firms, mass production in the American auto industry is volume driven. It is based on high-volume production on dedicated equipment of interchangeable parts that are assembled on an equipment-paced line by low-skilled workers with very narrowly defined tasks. Costs are minimized through economies of scale, so the need to maximize volume dictates a number of design, engineering, sourcing, and investment practices. For instance, to maximize the output of expensive stamping dies, stamping is typically performed in central locations and parts are shipped to distributed assembly plants, common parts are used in as many models as possible, purchasing decisions are based on the lowest bidder, and investments are driven by the desire to eliminate labor.
This traditional mass production system relies on dedicated equipment and equipment-paced assembly lines to keep production high, which is inherently inflexible. Imposing product differentiation on the system, as the market now demands, tends to increase the difficulty of maintaining control of the system. Some disruptions are equipment based: equipment breaks down, defects may be found only after large numbers of bad parts have been produced, and different machines produce parts at different rates, causing production bottlenecks. The system has evolved to accommodate such disruptions: high work-in-process inventories minimize bottlenecks that could stop production, long product life cycles minimize the need for die changes and other costly and time-consuming disruptions, and high scrap and rework are accepted as inevitable costs of maximizing equipment output and the pace of assembly. The costs of such solutions are overwhelmed by the economies of scale gained by maintaining output.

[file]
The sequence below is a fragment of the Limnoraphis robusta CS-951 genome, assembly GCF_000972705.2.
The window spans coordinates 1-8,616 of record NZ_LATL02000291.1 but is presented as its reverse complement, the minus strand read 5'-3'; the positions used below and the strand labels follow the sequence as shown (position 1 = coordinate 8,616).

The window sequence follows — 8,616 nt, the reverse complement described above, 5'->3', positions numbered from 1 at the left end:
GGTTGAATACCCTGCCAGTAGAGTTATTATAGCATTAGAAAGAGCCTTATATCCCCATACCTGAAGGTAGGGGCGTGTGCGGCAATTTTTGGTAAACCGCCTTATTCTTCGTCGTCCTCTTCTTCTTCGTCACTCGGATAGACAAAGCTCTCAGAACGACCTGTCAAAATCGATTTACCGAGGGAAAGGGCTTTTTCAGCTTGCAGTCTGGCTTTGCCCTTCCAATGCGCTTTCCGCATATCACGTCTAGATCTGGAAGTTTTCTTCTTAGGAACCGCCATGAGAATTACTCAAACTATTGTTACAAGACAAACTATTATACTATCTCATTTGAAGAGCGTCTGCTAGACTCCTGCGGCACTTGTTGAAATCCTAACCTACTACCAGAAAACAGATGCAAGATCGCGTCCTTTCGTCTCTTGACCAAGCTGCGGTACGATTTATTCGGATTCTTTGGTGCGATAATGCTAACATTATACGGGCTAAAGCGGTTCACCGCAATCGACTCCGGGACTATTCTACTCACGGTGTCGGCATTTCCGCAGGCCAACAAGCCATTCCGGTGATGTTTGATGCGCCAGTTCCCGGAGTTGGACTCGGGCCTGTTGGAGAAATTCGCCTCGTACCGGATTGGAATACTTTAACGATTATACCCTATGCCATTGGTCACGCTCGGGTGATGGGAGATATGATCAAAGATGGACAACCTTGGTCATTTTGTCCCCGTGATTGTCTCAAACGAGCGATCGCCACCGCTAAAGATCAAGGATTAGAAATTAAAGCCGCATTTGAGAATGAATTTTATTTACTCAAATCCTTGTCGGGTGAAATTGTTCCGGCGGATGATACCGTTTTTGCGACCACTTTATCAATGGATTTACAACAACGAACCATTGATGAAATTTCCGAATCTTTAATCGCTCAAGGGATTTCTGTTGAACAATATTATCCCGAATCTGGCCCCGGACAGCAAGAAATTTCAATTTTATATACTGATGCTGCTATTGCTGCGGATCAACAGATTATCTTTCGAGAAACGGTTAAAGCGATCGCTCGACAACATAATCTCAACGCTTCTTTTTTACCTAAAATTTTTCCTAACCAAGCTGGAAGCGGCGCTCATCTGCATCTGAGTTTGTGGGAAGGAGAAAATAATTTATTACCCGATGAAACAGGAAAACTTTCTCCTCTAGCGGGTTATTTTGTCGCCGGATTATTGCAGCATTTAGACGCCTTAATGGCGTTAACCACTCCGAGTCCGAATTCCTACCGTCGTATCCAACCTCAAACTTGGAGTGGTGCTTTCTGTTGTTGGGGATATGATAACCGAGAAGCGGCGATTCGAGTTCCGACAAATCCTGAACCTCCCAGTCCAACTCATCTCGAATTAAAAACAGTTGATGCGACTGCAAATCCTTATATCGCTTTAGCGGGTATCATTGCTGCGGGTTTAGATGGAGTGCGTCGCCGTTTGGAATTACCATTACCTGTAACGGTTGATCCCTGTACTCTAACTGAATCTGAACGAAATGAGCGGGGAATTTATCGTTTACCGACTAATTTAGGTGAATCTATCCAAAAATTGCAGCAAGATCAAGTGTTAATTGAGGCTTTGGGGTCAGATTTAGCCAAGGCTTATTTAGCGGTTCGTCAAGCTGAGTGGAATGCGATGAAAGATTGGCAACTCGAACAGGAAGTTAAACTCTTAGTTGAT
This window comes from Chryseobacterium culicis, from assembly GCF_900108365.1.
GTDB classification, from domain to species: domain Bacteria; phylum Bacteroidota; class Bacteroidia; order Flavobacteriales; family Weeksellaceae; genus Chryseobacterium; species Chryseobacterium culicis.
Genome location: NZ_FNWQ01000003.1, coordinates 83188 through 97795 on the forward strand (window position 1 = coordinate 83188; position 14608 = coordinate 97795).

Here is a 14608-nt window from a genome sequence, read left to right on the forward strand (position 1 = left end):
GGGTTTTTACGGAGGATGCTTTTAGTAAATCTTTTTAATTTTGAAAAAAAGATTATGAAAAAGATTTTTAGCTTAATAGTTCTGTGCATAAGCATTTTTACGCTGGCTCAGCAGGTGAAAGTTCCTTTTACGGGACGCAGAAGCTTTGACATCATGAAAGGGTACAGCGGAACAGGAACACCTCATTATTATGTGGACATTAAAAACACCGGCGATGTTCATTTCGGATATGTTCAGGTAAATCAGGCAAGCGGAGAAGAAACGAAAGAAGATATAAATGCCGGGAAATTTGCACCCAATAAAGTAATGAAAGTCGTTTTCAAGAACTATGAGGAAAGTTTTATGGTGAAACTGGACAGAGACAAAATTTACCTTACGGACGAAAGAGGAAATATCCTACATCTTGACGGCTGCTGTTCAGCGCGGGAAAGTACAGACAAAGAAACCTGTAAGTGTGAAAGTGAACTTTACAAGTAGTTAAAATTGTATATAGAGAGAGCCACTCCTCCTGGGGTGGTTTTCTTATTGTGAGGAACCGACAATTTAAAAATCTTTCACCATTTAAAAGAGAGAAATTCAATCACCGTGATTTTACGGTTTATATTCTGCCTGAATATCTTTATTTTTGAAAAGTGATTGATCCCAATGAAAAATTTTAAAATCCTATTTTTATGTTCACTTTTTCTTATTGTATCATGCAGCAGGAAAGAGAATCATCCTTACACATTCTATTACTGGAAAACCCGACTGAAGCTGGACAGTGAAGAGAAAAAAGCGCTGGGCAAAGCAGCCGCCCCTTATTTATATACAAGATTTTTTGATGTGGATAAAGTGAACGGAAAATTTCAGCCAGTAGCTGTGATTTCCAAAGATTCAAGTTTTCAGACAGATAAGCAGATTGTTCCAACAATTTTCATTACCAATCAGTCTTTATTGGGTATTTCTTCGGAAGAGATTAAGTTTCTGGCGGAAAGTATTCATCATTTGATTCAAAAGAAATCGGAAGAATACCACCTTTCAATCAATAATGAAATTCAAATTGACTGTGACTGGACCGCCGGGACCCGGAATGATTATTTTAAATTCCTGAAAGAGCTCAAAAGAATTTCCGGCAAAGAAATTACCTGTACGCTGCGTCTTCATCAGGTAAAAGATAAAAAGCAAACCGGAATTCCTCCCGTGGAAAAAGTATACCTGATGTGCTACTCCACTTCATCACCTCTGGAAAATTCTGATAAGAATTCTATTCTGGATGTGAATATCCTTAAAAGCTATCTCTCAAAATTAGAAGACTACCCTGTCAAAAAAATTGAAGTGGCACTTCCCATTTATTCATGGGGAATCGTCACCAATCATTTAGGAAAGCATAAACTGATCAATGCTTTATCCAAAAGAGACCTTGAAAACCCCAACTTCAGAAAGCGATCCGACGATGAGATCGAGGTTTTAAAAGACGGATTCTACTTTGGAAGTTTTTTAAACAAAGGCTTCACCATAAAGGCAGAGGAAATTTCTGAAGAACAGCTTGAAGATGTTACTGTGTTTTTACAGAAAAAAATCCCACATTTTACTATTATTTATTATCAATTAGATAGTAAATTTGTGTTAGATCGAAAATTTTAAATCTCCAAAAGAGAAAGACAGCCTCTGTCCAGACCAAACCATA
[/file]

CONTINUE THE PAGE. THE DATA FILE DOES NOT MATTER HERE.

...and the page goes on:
Traditional mass production is extraordinarily good at low-cost production of undifferentiated items. It is inherently weak, however, in many of the attributes consumers now demand, particularly consistently high quality and product differentiation. To meet these demands—attributes of their market for many years—several (not all) Japanese auto manufacturers have refined a different form of mass production, embodied in the term "lean production."3
Developed initially at Toyota and now spreading through the auto industry and others, lean production integrates the